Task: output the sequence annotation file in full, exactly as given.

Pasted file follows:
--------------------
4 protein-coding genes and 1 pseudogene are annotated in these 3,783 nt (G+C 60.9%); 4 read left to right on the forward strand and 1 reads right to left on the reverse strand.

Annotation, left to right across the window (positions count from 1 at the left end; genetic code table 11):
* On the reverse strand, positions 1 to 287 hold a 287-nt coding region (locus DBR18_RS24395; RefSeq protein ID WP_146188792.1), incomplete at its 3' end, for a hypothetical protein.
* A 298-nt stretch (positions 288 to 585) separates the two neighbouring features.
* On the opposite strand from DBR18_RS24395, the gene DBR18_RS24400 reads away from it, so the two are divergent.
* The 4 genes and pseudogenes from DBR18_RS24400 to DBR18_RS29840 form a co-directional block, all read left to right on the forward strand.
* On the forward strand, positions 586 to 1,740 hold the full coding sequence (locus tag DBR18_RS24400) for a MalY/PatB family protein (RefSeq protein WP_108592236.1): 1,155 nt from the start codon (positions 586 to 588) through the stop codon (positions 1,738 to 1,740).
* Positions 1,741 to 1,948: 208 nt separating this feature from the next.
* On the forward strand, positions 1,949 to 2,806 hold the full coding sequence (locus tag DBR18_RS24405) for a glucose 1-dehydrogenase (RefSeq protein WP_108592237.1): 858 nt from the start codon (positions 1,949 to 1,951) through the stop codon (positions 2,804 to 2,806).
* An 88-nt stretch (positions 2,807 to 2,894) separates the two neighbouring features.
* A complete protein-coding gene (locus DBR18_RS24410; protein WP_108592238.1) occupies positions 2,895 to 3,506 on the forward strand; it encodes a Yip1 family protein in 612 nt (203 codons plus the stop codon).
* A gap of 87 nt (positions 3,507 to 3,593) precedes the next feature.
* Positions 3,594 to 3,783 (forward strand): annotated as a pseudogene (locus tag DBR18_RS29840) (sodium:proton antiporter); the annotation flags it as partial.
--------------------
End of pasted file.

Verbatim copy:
4 protein-coding genes and 1 pseudogene are annotated in these 3,783 nt (G+C 60.9%); 4 read left to right on the forward strand and 1 reads right to left on the reverse strand.

Annotation, left to right across the window (positions count from 1 at the left end; genetic code table 11):
* On the reverse strand, positions 1 to 287 hold a 287-nt coding region (locus DBR18_RS24395; RefSeq protein ID WP_146188792.1), incomplete at its 3' end, for a hypothetical protein.
* A 298-nt stretch (positions 288 to 585) separates the two neighbouring features.
* On the opposite strand from DBR18_RS24395, the gene DBR18_RS24400 reads away from it, so the two are divergent.
* The 4 genes and pseudogenes from DBR18_RS24400 to DBR18_RS29840 form a co-directional block, all read left to right on the forward strand.
* On the forward strand, positions 586 to 1,740 hold the full coding sequence (locus tag DBR18_RS24400) for a MalY/PatB family protein (RefSeq protein WP_108592236.1): 1,155 nt from the start codon (positions 586 to 588) through the stop codon (positions 1,738 to 1,740).
* Positions 1,741 to 1,948: 208 nt separating this feature from the next.
* On the forward strand, positions 1,949 to 2,806 hold the full coding sequence (locus tag DBR18_RS24405) for a glucose 1-dehydrogenase (RefSeq protein WP_108592237.1): 858 nt from the start codon (positions 1,949 to 1,951) through the stop codon (positions 2,804 to 2,806).
* An 88-nt stretch (positions 2,807 to 2,894) separates the two neighbouring features.
* A complete protein-coding gene (locus DBR18_RS24410; protein WP_108592238.1) occupies positions 2,895 to 3,506 on the forward strand; it encodes a Yip1 family protein in 612 nt (203 codons plus the stop codon).
* A gap of 87 nt (positions 3,507 to 3,593) precedes the next feature.
* Positions 3,594 to 3,783 (forward strand): annotated as a pseudogene (locus tag DBR18_RS29840) (sodium:proton antiporter); the annotation flags it as partial.